If our businesses are not growing, is there anything we can do? What about on our jobs? Do we have any control over getting a promotion or being paid better? The short answer is “Yes”! The long answer is, it usually doesn’t happen by itself. There are steps we can take to improve the odds and to put ourselves in position for increase. Unfortunately, we may be doing things that ruin our chances for better businesses and better pay – and we sometimes have no idea…
What Holds Us Back: BUSINESS
(1) There are two major issues that can keep us at a standstill in our businesses. The first issue is our knowledge of basic finance. The purpose of having a business is to make money. Let me repeat that. The main point in owning a business is to make money by providing goods or services that are solutions for your customers. If you aren’t making money, then you’re not in business. So the very first thing that every business owner must know is: How much have you made every month and How much have you spent every month. For example, if in January you spent $420 on business expenses (materials, advertising, fees, etc.) and you made $500, then your profit is $80. Of course you’ll want to know how long it took to make that money, but the point is – do you know what those numbers are? For the example above, the return on investment, or ROI, is almost 20% (80 divided by 420,times 100). Knowing your numbers helps you to determine what your next goals are. Do you want a higher return (the answer should be yes)? Will you do this by lowering cost, raising prices, running promotions that get more customers? If you don’t know your basic numbers, you’re taking stabs in the dark.
(2) The second issue facing businesses is a lack of learning. There is always more information out there on running your business, marketing your business, expanding your network, proper pricing, and understanding how your competitors are operating. The question is, how often do you seek out this information? If you understand the importance of getting more information, you’ll set time aside ON PURPOSE to research, improve your website, follow up on leads, get in touch with your local small business association, etc. The degree to which you are willing to learn more, and actually pencil that learning into your weekly (or daily) schedule, is the degree to which you will set your business up for success.
What Holds Us Back: Career
(3) Just like with the business discussion, not knowing where we stand on our jobs can hold us back – robbing us of promotion and increase. While everyone usually starts at entry level at some point, the smart woman begins her strategy right away. Instead of getting so attached to your place of work, it’s a good idea to occasionally search the job engines (like indeed.com, monster.com, and glassdoor) to see what skills positions like yours are requiring – and paying. After the first year on the job, make sure you are given a performance review. If your job doesn’t have this in place, simply ask for a brief appointment with your boss. A few good questions to ask during this 15-30 minute appointment are:
- How would you rate my performance or progress over the last year?
- What key areas should I work on?
- What professional development would be helpful for me to attend?
(4) Another key promotion-stealer can be less obvious, yet very important. It is our professionalism at work. How we dress, whether or not we’re constantly complaining, if we are courteous to fellow employees and customers, and our speech and grammar. I will briefly cover each one and potential solutions:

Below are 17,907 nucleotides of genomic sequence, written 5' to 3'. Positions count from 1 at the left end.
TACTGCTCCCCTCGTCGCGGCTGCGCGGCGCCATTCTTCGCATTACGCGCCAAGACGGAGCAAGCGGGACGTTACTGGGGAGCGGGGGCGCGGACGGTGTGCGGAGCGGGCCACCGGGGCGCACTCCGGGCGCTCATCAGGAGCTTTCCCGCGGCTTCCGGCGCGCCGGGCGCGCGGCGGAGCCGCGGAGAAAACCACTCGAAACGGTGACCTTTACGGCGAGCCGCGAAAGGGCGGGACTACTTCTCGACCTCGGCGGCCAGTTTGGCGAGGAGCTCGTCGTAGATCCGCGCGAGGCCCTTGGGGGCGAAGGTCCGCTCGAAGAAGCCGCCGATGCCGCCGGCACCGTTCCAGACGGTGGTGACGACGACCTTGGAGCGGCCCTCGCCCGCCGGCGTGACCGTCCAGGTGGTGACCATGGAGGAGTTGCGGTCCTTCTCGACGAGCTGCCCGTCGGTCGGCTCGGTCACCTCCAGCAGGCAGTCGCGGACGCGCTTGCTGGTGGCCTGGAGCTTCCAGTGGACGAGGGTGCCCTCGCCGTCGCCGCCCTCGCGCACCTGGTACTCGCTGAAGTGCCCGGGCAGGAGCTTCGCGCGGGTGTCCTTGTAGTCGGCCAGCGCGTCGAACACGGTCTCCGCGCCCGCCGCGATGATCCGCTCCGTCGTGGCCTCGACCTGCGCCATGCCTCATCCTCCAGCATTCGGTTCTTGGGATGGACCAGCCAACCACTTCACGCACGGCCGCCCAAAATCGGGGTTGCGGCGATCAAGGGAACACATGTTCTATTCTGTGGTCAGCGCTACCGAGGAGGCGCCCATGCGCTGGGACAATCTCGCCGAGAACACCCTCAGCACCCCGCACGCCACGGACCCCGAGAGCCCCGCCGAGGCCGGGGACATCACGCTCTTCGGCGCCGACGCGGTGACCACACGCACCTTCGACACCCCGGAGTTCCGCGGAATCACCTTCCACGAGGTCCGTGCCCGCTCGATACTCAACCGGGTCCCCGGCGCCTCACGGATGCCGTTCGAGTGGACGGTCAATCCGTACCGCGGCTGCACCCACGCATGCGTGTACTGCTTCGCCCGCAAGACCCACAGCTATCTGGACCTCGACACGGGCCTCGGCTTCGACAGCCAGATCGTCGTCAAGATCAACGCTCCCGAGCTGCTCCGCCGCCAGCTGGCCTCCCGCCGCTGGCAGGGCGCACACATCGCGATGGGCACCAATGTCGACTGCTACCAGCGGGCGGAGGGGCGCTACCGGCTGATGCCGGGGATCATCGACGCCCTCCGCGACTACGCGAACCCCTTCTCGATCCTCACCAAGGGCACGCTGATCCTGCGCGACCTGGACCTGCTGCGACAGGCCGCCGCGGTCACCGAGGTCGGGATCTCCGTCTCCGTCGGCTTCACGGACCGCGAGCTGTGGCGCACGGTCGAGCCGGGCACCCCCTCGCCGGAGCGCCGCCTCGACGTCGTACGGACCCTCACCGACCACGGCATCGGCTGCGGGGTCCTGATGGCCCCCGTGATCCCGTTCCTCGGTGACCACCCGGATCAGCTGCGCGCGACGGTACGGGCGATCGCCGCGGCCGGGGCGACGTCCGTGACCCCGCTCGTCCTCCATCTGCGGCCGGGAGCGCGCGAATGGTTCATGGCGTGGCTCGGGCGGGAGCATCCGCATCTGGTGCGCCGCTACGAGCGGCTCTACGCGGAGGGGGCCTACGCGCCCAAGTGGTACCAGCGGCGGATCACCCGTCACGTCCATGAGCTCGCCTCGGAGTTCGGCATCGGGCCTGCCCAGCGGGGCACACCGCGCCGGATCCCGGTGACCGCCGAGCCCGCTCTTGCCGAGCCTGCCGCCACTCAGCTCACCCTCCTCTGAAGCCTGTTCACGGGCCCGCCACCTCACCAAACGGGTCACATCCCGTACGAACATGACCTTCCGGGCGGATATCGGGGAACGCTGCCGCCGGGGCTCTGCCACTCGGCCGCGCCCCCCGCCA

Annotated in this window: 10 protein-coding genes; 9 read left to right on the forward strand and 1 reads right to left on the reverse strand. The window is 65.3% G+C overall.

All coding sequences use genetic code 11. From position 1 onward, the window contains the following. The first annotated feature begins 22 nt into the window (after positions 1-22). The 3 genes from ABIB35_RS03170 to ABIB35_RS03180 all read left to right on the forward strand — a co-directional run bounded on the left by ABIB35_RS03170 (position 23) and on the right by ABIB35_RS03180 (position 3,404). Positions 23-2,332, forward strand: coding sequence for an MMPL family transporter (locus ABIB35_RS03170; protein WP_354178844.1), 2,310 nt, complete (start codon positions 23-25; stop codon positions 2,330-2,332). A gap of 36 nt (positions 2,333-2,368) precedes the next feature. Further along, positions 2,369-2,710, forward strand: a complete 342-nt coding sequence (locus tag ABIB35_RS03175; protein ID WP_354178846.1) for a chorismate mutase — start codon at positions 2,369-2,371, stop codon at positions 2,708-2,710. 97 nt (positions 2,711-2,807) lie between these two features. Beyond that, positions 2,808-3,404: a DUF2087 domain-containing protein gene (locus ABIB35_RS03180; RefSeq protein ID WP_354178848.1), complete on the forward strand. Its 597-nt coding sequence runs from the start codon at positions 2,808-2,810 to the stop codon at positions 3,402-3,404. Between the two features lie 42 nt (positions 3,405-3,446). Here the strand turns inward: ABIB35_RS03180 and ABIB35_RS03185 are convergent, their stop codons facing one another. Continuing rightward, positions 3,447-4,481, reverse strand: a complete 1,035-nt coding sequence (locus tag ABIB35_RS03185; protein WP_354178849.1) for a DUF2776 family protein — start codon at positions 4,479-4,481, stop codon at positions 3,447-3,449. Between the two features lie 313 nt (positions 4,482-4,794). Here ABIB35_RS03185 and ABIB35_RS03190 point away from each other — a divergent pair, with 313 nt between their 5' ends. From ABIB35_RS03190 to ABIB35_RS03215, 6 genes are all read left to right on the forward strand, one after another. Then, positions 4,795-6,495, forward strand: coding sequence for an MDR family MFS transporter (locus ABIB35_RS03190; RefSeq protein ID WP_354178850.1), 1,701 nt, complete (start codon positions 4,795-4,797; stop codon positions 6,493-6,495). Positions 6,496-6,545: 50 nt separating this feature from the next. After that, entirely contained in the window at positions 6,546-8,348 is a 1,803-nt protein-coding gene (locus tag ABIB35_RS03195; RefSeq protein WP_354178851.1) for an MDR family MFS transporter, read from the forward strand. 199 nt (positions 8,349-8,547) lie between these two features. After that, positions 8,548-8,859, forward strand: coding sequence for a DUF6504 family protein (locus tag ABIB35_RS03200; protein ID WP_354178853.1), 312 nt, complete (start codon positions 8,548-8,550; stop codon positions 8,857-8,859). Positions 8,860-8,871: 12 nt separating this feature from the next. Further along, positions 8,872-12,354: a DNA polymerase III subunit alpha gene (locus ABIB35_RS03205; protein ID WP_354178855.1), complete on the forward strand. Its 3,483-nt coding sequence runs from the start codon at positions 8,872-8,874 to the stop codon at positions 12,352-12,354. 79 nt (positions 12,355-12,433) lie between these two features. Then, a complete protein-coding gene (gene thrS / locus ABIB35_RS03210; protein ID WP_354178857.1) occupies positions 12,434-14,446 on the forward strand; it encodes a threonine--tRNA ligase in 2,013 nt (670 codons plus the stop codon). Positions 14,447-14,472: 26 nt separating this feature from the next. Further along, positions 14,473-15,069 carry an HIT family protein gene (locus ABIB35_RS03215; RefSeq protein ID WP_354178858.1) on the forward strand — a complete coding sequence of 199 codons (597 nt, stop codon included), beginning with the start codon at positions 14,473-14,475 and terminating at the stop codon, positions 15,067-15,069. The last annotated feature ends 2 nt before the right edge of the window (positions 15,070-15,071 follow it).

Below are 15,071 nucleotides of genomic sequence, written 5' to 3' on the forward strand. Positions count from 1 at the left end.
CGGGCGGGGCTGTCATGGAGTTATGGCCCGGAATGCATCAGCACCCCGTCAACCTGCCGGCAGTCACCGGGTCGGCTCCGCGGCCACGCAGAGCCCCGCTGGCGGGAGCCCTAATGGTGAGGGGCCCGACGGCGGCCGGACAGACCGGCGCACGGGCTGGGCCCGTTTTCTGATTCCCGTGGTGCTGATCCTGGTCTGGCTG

Professionalism at Work
- Most jobs have dress codes, but some women still either ignore or misinterpret them. In general, form-fitting clothing (including stretch pants) or clothes that don’t fit well, low-cut blouses, shoes that are run down or inappropriate for the work being done, and visible underthings (panty lines, pink bras under white tops, etc.) are usually frowned upon. Management may not even address it, but they will take note. You may not be chosen if inappropriate dress has been noticed and not viewed in a positive light. Think of it this way: either you’ll be satisfied your whole life at the level you’re at now, or you’ll want to move up at some point. Be willing to invest in a few blazers, skirts, and slacks (you may need to buy them big and have them altered – that’s a different post…) so that you’re prepared to fill the role when it comes.
- Constant Complaining or Poor Customer Service: You may have heard the quote “The wheel that squeaks the loudest is the one that gets replaced.” People who take the time to apply for a job, interview, and are offered the position should express some level of gratitude at work. In many cases, they were chosen over other applicants and were considered by the hiring professional to be a good fit for the workplace. Women who complain often, cause strife with other co-workers, or are rude to customers, can make their managers sorry they were hired. Even if they never express it, the “powers that be” can find a way to replace you if the complaining and drama go on long enough…
- Speech and Grammar: People who get promoted have proven to their supervisors/managers that they would represent the business well, both in speech and in writing. If neither of these areas are strengths for you, consider taping yourself on calls or in meetings, and asking a mentor (someone who has proven success and who has a willingness to work with you) to review all or some part of it. If writing is your downfall, ask someone you trust to proofread some of your documents so that you can recognize common errors and fix them before they make it to your boss’s desk. The point here is to be honest about it and to actively work to make improvements.
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What’s Holding Us Back: Health and Finance